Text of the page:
What do we understand about Mental Toughness – what is it?
Professor Clough developed the initial 4Cs framework in 2002. Since then, collaboration between Doug Strycharczyk, CEO for AQR International, Professor Clough and Dr John Perry has identified 8 factors which provide a significant depth of understanding about the concept. This is summarised in the so-called Pizza image shown above.
Bear in mind that these are descriptors of mindset. Individually and in combination, they are extremely useful in explaining behaviour.
You can see how they can also link to many other related concepts which occupy development practitioners – especially those who are engaged in coaching and mentoring.
Can we reliably assess Mental Toughness?
A hugely important question. We can generally observe behaviour. We can’t easily observe what is happening in someone’s head (or even in our own head). It is easy to misdiagnose this and it happens more frequently than we would like.
A key by-product of Professor Clough’s work was the development of the Mental Toughness Questionnaire, a reliable and valid psychometric which helps users to assess mindset in up to 8 factors.
This provides users with a powerful ability to work with clients to develop a level of self-awareness which is difficult, perhaps impossible, to achieve by other means. Moreover, it is a normative measure which means that it can be used before and after a programme to assess where change has occurred.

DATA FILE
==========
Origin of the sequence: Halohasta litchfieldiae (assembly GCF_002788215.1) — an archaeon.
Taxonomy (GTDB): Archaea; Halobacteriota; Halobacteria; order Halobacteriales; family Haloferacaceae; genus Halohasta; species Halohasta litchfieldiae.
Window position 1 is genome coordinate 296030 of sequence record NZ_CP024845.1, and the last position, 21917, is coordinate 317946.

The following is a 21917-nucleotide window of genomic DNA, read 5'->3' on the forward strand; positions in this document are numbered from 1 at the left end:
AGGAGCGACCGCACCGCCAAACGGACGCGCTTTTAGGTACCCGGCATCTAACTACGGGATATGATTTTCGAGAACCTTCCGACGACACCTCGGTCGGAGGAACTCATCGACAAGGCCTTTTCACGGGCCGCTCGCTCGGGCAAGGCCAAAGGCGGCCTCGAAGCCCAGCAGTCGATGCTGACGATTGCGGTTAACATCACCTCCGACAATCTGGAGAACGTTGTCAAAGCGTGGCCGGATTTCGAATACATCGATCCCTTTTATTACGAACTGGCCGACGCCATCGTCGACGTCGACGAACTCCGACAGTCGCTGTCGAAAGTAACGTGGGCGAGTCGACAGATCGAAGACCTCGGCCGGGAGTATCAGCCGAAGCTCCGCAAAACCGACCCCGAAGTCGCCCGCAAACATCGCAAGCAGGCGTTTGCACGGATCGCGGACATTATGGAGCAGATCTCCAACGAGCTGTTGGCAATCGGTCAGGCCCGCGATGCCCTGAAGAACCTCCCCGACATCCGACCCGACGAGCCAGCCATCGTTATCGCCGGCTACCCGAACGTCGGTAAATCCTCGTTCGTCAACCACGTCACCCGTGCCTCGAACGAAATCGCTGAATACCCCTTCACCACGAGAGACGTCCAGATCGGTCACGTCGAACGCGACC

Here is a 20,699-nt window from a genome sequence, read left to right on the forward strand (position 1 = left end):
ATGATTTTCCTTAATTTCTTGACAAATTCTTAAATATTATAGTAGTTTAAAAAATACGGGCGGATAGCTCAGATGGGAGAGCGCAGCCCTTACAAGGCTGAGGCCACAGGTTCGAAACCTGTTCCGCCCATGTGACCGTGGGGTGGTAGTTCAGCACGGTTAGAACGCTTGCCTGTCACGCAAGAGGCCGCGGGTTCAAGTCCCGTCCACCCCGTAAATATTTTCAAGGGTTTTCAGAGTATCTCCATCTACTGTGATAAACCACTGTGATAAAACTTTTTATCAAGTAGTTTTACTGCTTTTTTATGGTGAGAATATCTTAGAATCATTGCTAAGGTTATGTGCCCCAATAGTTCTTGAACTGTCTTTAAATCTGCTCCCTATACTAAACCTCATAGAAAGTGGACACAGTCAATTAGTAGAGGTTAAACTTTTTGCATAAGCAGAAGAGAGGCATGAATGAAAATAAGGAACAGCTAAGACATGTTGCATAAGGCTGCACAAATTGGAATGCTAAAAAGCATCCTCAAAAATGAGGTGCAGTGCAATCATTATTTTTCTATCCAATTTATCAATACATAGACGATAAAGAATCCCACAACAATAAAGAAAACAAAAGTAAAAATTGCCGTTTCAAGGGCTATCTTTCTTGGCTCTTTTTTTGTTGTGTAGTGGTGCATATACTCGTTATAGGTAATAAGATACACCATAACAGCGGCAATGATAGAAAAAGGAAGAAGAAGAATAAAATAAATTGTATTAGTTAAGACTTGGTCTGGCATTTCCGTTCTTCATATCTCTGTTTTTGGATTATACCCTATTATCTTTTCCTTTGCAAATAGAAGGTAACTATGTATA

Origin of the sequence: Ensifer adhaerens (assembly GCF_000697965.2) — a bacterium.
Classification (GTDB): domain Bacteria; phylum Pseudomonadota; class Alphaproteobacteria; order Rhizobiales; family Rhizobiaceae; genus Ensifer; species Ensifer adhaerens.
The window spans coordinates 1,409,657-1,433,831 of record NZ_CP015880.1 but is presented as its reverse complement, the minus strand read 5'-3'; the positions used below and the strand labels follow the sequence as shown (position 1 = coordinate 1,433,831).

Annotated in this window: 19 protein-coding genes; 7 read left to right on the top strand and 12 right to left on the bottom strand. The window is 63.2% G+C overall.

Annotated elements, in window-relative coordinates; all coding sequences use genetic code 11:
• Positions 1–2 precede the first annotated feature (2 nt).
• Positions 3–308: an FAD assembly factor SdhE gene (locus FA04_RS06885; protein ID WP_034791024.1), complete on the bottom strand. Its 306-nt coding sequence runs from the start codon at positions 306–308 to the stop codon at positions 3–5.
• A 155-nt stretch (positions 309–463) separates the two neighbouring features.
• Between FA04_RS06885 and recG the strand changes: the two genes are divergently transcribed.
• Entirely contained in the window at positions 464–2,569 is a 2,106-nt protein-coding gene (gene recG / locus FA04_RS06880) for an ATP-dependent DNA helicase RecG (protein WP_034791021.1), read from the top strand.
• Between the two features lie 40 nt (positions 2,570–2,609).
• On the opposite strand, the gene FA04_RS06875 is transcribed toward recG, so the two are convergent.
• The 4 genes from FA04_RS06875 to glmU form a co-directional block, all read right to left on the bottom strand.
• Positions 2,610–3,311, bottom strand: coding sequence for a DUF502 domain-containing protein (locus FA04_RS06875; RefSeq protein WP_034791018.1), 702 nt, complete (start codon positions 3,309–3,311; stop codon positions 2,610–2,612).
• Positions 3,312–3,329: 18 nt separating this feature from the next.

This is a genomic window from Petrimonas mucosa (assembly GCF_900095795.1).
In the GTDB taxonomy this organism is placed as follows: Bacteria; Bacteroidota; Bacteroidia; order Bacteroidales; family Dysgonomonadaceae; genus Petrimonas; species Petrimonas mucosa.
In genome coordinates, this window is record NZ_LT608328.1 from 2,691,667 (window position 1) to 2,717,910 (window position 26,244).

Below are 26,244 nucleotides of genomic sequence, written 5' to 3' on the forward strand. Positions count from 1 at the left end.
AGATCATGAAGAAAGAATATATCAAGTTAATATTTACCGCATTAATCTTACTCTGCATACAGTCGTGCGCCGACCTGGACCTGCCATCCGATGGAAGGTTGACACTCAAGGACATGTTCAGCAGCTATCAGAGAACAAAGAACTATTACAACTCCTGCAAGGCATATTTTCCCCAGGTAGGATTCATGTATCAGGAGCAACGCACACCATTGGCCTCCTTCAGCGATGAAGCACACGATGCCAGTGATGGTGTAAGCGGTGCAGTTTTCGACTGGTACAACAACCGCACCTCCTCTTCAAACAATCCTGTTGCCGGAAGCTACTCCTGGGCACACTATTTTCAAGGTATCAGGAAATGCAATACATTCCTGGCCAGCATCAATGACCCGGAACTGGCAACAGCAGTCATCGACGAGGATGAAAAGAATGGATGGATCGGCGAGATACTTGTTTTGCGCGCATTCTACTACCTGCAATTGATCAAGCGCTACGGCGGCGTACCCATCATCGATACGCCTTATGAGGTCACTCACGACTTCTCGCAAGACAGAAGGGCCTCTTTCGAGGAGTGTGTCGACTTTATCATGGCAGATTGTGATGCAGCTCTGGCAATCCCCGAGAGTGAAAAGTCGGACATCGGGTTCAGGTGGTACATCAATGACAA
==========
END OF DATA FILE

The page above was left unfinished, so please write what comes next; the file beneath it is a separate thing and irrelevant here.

Similarly, it is possible to work with groups and whole populations to assess mental toughness and aggregate results to get a view on a key aspect of culture. This is also important. There is a clear connection between culture and influence on individual behaviour.
The MTQ Mental Toughness Questionnaire is now available in 3 formats.
Can we develop Mental Toughness?
The million dollar question. The short answer is “we can”.
Although research shows that there is a genetic factor in our mental toughness it is also the case that our mental toughness also reflects our experiences. For many of us, we have learned to be mentally tough or mentally sensitive. Think of the current debate about the “snowflake generation”.
There is a caveat. There is no implicit imperative to develop our mental toughness. Rather the key is self-awareness and reflection on what this means for the way we go through life.